An unusual million-euro tax evasion trial has opened in the eastern city of Cottbus. The defendant is accused of failing to declare voluntary payments for using toilets at highway services and restaurants.
A 49-year-old woman went on trial in the German city of Cottbus on Thursday, accused of withholding around €1.2 million (around $1.2 million) in taxes from revenues at toilets in places like highway service stations and restaurants.
Some toilets at such facilities have voluntary contribution plates where users can put loose change.
The defendant is accused of concealing this income from the state in eight separate instances between 2005 and 2008, while running a cleaning company maintaining a network of restrooms.
The defendant did not speak to the tax evasion charges against her in the opening day of the trial.
Cases date back 14 or more years, past standard statute of limitations
The case is complicated on several levels. Demonstrating how much money was paid is extremely difficult, seeing as there’s no fixed price for relieved customers dropping in a few coins on exit. The judge said daily revenues could vary from €30 to €500 from site to site.
“You have to try to approach the result that’s the most likely, as close to reality as is possible,” chief prosecutor Elvira Klein told the dpa news agency.
The judge said on Thursday that the prosecution’s stated figure of €1.2 million seemed on the high side, offering a counter-estimate of around €600,000.
The fact that the investigation took some 15 years to reach a courtroom also puts additional onus on the prosecution.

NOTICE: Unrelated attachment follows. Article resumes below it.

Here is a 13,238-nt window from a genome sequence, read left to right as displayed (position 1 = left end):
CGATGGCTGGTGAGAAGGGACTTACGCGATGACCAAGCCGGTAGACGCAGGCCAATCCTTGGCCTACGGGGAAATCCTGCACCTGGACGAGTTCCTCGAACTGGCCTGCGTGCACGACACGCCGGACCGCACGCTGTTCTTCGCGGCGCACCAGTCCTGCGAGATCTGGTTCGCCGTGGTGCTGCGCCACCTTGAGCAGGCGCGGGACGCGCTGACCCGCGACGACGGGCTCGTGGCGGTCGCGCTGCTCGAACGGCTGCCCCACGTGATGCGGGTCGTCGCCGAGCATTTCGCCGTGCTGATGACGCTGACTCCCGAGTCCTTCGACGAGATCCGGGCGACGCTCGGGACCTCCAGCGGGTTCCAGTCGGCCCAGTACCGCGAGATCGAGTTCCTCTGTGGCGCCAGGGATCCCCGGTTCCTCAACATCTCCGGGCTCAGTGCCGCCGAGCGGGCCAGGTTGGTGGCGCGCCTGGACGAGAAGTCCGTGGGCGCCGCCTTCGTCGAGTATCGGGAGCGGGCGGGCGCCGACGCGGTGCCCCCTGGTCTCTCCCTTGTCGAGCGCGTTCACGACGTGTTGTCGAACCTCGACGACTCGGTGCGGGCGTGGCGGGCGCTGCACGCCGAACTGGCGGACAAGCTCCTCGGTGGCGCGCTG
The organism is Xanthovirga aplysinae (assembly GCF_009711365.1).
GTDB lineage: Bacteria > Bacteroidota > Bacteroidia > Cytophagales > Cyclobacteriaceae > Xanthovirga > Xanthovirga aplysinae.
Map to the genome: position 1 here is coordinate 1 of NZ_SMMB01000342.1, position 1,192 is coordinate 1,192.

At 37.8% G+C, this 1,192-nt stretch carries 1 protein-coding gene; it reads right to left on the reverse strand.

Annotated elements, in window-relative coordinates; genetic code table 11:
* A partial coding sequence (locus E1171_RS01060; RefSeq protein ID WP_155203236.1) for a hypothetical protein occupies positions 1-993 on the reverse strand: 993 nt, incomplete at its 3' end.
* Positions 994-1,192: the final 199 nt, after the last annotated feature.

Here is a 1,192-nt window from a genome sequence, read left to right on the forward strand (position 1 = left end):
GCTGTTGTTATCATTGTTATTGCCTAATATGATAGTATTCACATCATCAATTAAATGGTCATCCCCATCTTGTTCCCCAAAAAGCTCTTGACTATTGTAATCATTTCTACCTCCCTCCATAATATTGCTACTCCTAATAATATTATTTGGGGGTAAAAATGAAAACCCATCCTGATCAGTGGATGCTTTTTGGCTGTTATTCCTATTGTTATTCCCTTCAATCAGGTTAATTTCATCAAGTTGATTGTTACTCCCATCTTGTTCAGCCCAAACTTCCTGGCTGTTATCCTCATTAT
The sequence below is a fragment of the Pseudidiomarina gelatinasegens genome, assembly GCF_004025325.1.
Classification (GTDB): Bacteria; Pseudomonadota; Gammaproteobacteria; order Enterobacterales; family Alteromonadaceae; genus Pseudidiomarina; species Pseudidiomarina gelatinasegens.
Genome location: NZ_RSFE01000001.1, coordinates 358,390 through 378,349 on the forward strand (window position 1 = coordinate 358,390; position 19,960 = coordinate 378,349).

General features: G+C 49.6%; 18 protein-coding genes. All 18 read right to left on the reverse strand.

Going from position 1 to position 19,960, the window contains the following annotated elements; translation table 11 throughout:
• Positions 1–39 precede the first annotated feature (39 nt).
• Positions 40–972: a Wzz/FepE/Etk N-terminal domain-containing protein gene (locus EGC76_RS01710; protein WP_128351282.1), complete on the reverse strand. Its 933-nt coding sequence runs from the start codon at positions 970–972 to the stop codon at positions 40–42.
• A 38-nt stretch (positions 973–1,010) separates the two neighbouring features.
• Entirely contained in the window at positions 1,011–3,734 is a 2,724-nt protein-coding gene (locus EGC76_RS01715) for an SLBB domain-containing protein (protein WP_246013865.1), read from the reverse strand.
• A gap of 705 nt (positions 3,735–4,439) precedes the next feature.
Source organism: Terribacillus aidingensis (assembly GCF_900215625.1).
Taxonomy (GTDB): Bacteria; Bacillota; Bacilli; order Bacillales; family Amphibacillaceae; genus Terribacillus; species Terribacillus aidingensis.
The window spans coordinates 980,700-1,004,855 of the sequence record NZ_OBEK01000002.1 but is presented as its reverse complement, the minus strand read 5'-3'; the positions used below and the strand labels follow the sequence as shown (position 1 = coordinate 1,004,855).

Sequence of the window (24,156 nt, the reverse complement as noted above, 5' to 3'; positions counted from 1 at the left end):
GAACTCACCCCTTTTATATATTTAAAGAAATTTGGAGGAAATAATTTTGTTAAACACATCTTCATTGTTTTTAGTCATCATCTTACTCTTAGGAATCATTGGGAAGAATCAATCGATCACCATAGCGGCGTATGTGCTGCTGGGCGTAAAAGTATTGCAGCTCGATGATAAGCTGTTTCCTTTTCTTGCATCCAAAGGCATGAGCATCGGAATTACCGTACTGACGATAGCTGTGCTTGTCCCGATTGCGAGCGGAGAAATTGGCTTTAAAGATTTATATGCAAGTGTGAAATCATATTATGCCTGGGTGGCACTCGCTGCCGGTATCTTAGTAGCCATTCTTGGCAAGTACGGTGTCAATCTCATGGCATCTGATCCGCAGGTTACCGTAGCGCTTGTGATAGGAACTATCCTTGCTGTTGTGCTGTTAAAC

Only tax evasion cases of “particular seriousness” — defined as a minimum of €50,000 in unpaid tax — do not expire under a 10-year statute of limitations in Germany. Prosecutors believe they can identify eight instances in total that still qualify.
And Thursday’s first witness tried to argue that the person who should really be facing the charges was no longer alive.
Defendant’s mother the first witness, blames deceased partner
The accused’s mother was the first witness. She argued that while her daughter was the nominal chief executive of the company, she had had nothing to do with collecting revenues.
She said that her deceased boyfriend had handled the business as an associate, with her daughter responsible for tasks including bookkeeping.
“My daughter didn’t want to see any money,” she told the court.
The defendant’s lawyer argued that their client was not aware of the amount of revenue from the collection plates and that she had no insight into the “real” dimensions of the business.
The prosecution says its case is made more difficult by the fact that the company’s records regarding the payments cannot be found.
Tips or gratuities are tax-exempt in Germany, but only if they can be shown to end up in the hands of employees. Voluntary payments that end up with a company (or a self-employed person) are not tax-exempt.
Another question the court will grapple with in part of the case is jurisdiction: four of the 78 sanitary facilities maintained by the company are in Austria not Germany, and the criminal chamber said it considered it questionable whether German law applied to revenues from these.
Six court days are currently scheduled for the trial with 28 witnesses expected to be called, including Cottbus’ taxation office in September.